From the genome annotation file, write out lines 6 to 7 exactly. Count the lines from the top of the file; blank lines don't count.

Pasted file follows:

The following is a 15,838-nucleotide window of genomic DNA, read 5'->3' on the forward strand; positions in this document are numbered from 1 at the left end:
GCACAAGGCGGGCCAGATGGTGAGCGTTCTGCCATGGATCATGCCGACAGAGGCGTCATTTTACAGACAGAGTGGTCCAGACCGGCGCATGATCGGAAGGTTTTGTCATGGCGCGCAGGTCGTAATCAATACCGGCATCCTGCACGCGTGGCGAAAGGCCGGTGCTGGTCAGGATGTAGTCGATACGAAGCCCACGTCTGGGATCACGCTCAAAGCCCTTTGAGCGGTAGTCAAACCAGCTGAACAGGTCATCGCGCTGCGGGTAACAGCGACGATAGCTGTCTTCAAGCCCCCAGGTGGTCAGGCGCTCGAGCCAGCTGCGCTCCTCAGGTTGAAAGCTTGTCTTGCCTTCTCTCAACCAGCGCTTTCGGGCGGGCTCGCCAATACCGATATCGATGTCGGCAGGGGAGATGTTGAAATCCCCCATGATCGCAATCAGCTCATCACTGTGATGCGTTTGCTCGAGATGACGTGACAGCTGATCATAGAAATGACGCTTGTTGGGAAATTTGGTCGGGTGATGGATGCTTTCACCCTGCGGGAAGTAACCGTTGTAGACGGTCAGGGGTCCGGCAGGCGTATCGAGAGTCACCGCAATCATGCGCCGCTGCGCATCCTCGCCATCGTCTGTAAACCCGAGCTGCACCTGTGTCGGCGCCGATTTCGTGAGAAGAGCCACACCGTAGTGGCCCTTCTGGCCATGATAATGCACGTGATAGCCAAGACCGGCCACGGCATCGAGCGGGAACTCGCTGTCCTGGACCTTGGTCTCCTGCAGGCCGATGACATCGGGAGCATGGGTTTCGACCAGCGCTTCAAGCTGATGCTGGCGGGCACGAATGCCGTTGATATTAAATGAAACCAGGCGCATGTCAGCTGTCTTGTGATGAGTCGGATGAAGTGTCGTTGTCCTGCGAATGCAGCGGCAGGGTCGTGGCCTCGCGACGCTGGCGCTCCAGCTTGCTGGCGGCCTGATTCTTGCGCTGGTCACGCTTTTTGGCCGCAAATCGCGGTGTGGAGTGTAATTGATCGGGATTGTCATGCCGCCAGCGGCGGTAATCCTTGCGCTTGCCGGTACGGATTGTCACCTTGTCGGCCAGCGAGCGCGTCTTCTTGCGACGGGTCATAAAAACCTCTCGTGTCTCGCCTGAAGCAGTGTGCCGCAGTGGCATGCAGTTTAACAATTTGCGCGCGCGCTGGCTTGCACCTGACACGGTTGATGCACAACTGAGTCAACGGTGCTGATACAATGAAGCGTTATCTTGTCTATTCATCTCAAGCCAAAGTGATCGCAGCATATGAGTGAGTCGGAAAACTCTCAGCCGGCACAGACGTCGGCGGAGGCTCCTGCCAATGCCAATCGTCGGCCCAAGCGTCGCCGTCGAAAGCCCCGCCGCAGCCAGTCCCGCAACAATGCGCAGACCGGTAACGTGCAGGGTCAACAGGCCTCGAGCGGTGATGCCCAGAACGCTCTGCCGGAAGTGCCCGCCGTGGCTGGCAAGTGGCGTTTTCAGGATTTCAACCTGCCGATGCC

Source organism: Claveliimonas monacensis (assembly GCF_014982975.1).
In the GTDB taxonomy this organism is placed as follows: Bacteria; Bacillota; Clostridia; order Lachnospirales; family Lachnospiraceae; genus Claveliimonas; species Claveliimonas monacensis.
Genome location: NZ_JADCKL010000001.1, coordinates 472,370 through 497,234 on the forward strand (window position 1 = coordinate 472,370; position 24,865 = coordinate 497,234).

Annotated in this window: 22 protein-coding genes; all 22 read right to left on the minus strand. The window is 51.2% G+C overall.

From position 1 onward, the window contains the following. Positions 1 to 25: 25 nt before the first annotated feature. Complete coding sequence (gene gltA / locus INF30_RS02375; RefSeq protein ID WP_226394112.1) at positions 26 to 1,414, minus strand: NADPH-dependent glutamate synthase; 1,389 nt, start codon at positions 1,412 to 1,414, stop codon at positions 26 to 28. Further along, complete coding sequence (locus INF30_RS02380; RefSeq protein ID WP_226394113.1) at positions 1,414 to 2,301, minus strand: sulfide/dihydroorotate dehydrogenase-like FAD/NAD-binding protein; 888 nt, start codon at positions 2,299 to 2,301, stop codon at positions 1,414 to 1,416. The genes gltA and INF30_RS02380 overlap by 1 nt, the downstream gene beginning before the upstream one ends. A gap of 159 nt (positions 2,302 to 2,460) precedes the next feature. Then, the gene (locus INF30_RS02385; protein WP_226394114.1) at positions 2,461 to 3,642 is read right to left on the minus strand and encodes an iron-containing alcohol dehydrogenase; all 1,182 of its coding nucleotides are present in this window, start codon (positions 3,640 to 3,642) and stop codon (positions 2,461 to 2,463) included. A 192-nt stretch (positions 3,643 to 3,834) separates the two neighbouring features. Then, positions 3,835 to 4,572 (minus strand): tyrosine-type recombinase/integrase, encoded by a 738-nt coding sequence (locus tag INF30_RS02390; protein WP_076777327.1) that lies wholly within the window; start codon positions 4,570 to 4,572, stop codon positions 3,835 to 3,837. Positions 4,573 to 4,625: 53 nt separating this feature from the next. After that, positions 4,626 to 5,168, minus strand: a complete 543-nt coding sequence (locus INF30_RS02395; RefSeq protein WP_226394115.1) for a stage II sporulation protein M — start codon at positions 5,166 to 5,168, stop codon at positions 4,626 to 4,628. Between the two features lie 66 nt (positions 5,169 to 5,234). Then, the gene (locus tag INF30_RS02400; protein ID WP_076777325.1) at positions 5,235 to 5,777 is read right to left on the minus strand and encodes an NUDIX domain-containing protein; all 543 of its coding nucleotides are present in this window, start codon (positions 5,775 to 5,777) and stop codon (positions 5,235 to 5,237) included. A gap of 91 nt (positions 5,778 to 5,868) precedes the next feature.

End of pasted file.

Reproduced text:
Annotated in this window: 22 protein-coding genes; all 22 read right to left on the minus strand. The window is 51.2% G+C overall.

From position 1 onward, the window contains the following. Positions 1 to 25: 25 nt before the first annotated feature. Complete coding sequence (gene gltA / locus INF30_RS02375; RefSeq protein ID WP_226394112.1) at positions 26 to 1,414, minus strand: NADPH-dependent glutamate synthase; 1,389 nt, start codon at positions 1,412 to 1,414, stop codon at positions 26 to 28. Further along, complete coding sequence (locus INF30_RS02380; RefSeq protein ID WP_226394113.1) at positions 1,414 to 2,301, minus strand: sulfide/dihydroorotate dehydrogenase-like FAD/NAD-binding protein; 888 nt, start codon at positions 2,299 to 2,301, stop codon at positions 1,414 to 1,416. The genes gltA and INF30_RS02380 overlap by 1 nt, the downstream gene beginning before the upstream one ends. A gap of 159 nt (positions 2,302 to 2,460) precedes the next feature. Then, the gene (locus INF30_RS02385; protein WP_226394114.1) at positions 2,461 to 3,642 is read right to left on the minus strand and encodes an iron-containing alcohol dehydrogenase; all 1,182 of its coding nucleotides are present in this window, start codon (positions 3,640 to 3,642) and stop codon (positions 2,461 to 2,463) included. A 192-nt stretch (positions 3,643 to 3,834) separates the two neighbouring features. Then, positions 3,835 to 4,572 (minus strand): tyrosine-type recombinase/integrase, encoded by a 738-nt coding sequence (locus tag INF30_RS02390; protein WP_076777327.1) that lies wholly within the window; start codon positions 4,570 to 4,572, stop codon positions 3,835 to 3,837. Positions 4,573 to 4,625: 53 nt separating this feature from the next. After that, positions 4,626 to 5,168, minus strand: a complete 543-nt coding sequence (locus INF30_RS02395; RefSeq protein WP_226394115.1) for a stage II sporulation protein M — start codon at positions 5,166 to 5,168, stop codon at positions 4,626 to 4,628. Between the two features lie 66 nt (positions 5,169 to 5,234). Then, the gene (locus tag INF30_RS02400; protein ID WP_076777325.1) at positions 5,235 to 5,777 is read right to left on the minus strand and encodes an NUDIX domain-containing protein; all 543 of its coding nucleotides are present in this window, start codon (positions 5,775 to 5,777) and stop codon (positions 5,235 to 5,237) included. A gap of 91 nt (positions 5,778 to 5,868) precedes the next feature.